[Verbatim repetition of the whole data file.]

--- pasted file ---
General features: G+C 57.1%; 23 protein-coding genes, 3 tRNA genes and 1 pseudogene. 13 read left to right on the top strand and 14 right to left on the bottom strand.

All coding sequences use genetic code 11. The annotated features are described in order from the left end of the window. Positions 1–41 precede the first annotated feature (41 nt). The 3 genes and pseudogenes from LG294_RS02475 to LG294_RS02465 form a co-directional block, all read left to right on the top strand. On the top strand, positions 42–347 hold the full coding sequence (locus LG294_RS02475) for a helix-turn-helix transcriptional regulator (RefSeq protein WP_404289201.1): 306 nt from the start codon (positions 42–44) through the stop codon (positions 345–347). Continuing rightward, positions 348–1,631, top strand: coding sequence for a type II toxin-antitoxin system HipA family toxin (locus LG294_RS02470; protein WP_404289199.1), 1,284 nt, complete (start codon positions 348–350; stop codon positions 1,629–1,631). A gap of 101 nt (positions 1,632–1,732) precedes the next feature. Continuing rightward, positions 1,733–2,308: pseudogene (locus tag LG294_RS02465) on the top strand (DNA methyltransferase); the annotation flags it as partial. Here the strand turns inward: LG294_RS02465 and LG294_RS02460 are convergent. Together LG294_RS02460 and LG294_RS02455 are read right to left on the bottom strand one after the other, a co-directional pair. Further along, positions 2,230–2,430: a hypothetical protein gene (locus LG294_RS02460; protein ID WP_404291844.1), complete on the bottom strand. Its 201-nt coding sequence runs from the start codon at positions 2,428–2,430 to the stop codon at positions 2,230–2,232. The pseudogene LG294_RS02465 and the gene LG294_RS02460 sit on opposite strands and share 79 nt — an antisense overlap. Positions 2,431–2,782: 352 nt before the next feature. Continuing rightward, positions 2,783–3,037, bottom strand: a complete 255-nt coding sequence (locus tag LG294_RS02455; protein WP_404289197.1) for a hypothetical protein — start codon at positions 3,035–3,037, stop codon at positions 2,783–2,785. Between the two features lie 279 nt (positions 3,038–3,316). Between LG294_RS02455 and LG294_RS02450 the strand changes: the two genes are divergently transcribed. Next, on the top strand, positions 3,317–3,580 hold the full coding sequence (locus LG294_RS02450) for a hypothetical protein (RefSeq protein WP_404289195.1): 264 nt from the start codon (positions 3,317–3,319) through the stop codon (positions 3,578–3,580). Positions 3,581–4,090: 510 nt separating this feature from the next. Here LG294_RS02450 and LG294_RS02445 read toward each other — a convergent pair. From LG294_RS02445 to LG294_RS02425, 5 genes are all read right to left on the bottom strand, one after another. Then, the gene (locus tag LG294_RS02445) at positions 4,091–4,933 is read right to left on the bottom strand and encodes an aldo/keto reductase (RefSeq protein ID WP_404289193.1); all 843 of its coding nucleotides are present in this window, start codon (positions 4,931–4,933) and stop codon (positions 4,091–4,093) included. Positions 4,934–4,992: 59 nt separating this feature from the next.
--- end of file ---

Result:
General features: G+C 57.1%; 23 protein-coding genes, 3 tRNA genes and 1 pseudogene. 13 read left to right on the top strand and 14 right to left on the bottom strand.

All coding sequences use genetic code 11. The annotated features are described in order from the left end of the window. Positions 1–41 precede the first annotated feature (41 nt). The 3 genes and pseudogenes from LG294_RS02475 to LG294_RS02465 form a co-directional block, all read left to right on the top strand. On the top strand, positions 42–347 hold the full coding sequence (locus LG294_RS02475) for a helix-turn-helix transcriptional regulator (RefSeq protein WP_404289201.1): 306 nt from the start codon (positions 42–44) through the stop codon (positions 345–347). Continuing rightward, positions 348–1,631, top strand: coding sequence for a type II toxin-antitoxin system HipA family toxin (locus LG294_RS02470; protein WP_404289199.1), 1,284 nt, complete (start codon positions 348–350; stop codon positions 1,629–1,631). A gap of 101 nt (positions 1,632–1,732) precedes the next feature. Continuing rightward, positions 1,733–2,308: pseudogene (locus tag LG294_RS02465) on the top strand (DNA methyltransferase); the annotation flags it as partial. Here the strand turns inward: LG294_RS02465 and LG294_RS02460 are convergent. Together LG294_RS02460 and LG294_RS02455 are read right to left on the bottom strand one after the other, a co-directional pair. Further along, positions 2,230–2,430: a hypothetical protein gene (locus LG294_RS02460; protein ID WP_404291844.1), complete on the bottom strand. Its 201-nt coding sequence runs from the start codon at positions 2,428–2,430 to the stop codon at positions 2,230–2,232. The pseudogene LG294_RS02465 and the gene LG294_RS02460 sit on opposite strands and share 79 nt — an antisense overlap. Positions 2,431–2,782: 352 nt before the next feature. Continuing rightward, positions 2,783–3,037, bottom strand: a complete 255-nt coding sequence (locus tag LG294_RS02455; protein WP_404289197.1) for a hypothetical protein — start codon at positions 3,035–3,037, stop codon at positions 2,783–2,785. Between the two features lie 279 nt (positions 3,038–3,316). Between LG294_RS02455 and LG294_RS02450 the strand changes: the two genes are divergently transcribed. Next, on the top strand, positions 3,317–3,580 hold the full coding sequence (locus LG294_RS02450) for a hypothetical protein (RefSeq protein WP_404289195.1): 264 nt from the start codon (positions 3,317–3,319) through the stop codon (positions 3,578–3,580). Positions 3,581–4,090: 510 nt separating this feature from the next. Here LG294_RS02450 and LG294_RS02445 read toward each other — a convergent pair. From LG294_RS02445 to LG294_RS02425, 5 genes are all read right to left on the bottom strand, one after another. Then, the gene (locus tag LG294_RS02445) at positions 4,091–4,933 is read right to left on the bottom strand and encodes an aldo/keto reductase (RefSeq protein ID WP_404289193.1); all 843 of its coding nucleotides are present in this window, start codon (positions 4,931–4,933) and stop codon (positions 4,091–4,093) included. Positions 4,934–4,992: 59 nt separating this feature from the next.